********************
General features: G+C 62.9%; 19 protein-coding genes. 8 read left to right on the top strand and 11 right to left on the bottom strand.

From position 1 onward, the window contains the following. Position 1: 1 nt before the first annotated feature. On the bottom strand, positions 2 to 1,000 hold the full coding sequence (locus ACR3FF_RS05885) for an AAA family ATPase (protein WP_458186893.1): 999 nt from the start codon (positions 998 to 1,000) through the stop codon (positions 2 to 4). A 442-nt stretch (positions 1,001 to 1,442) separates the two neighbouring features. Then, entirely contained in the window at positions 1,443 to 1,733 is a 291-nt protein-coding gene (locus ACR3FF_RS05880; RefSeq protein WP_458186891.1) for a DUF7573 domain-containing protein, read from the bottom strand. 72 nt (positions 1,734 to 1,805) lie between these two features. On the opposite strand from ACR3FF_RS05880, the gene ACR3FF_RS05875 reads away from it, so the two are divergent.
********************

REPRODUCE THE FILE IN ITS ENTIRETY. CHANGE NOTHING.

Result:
General features: G+C 62.9%; 19 protein-coding genes. 8 read left to right on the top strand and 11 right to left on the bottom strand.

From position 1 onward, the window contains the following. Position 1: 1 nt before the first annotated feature. On the bottom strand, positions 2 to 1,000 hold the full coding sequence (locus ACR3FF_RS05885) for an AAA family ATPase (protein WP_458186893.1): 999 nt from the start codon (positions 998 to 1,000) through the stop codon (positions 2 to 4). A 442-nt stretch (positions 1,001 to 1,442) separates the two neighbouring features. Then, entirely contained in the window at positions 1,443 to 1,733 is a 291-nt protein-coding gene (locus ACR3FF_RS05880; RefSeq protein WP_458186891.1) for a DUF7573 domain-containing protein, read from the bottom strand. 72 nt (positions 1,734 to 1,805) lie between these two features. On the opposite strand from ACR3FF_RS05880, the gene ACR3FF_RS05875 reads away from it, so the two are divergent.